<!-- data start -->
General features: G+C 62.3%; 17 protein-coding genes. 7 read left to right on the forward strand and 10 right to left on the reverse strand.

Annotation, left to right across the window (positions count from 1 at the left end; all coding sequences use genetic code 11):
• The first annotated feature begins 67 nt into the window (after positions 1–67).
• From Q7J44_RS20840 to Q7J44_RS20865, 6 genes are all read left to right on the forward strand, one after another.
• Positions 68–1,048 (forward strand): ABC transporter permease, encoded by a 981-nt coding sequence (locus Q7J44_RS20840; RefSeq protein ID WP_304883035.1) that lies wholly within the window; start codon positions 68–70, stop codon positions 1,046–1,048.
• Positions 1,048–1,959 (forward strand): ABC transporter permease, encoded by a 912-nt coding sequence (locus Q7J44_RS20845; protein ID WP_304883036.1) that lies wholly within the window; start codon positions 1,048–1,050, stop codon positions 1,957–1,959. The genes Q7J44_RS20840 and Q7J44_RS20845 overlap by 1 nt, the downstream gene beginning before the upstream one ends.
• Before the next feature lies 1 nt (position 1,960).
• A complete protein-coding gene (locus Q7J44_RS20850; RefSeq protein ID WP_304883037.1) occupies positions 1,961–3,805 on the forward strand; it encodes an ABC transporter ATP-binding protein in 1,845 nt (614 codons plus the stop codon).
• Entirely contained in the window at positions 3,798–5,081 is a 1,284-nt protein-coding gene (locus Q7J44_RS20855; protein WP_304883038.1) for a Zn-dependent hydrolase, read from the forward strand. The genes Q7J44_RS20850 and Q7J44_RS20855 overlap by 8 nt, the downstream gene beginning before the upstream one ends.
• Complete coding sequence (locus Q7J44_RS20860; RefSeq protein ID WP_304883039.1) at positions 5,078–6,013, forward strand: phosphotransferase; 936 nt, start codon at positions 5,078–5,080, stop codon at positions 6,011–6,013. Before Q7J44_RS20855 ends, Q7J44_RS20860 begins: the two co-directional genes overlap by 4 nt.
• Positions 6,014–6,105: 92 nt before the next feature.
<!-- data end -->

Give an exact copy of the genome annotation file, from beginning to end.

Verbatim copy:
General features: G+C 62.3%; 17 protein-coding genes. 7 read left to right on the forward strand and 10 right to left on the reverse strand.

Annotation, left to right across the window (positions count from 1 at the left end; all coding sequences use genetic code 11):
• The first annotated feature begins 67 nt into the window (after positions 1–67).
• From Q7J44_RS20840 to Q7J44_RS20865, 6 genes are all read left to right on the forward strand, one after another.
• Positions 68–1,048 (forward strand): ABC transporter permease, encoded by a 981-nt coding sequence (locus Q7J44_RS20840; RefSeq protein ID WP_304883035.1) that lies wholly within the window; start codon positions 68–70, stop codon positions 1,046–1,048.
• Positions 1,048–1,959 (forward strand): ABC transporter permease, encoded by a 912-nt coding sequence (locus Q7J44_RS20845; protein ID WP_304883036.1) that lies wholly within the window; start codon positions 1,048–1,050, stop codon positions 1,957–1,959. The genes Q7J44_RS20840 and Q7J44_RS20845 overlap by 1 nt, the downstream gene beginning before the upstream one ends.
• Before the next feature lies 1 nt (position 1,960).
• A complete protein-coding gene (locus Q7J44_RS20850; RefSeq protein ID WP_304883037.1) occupies positions 1,961–3,805 on the forward strand; it encodes an ABC transporter ATP-binding protein in 1,845 nt (614 codons plus the stop codon).
• Entirely contained in the window at positions 3,798–5,081 is a 1,284-nt protein-coding gene (locus Q7J44_RS20855; protein WP_304883038.1) for a Zn-dependent hydrolase, read from the forward strand. The genes Q7J44_RS20850 and Q7J44_RS20855 overlap by 8 nt, the downstream gene beginning before the upstream one ends.
• Complete coding sequence (locus Q7J44_RS20860; RefSeq protein ID WP_304883039.1) at positions 5,078–6,013, forward strand: phosphotransferase; 936 nt, start codon at positions 5,078–5,080, stop codon at positions 6,011–6,013. Before Q7J44_RS20855 ends, Q7J44_RS20860 begins: the two co-directional genes overlap by 4 nt.
• Positions 6,014–6,105: 92 nt before the next feature.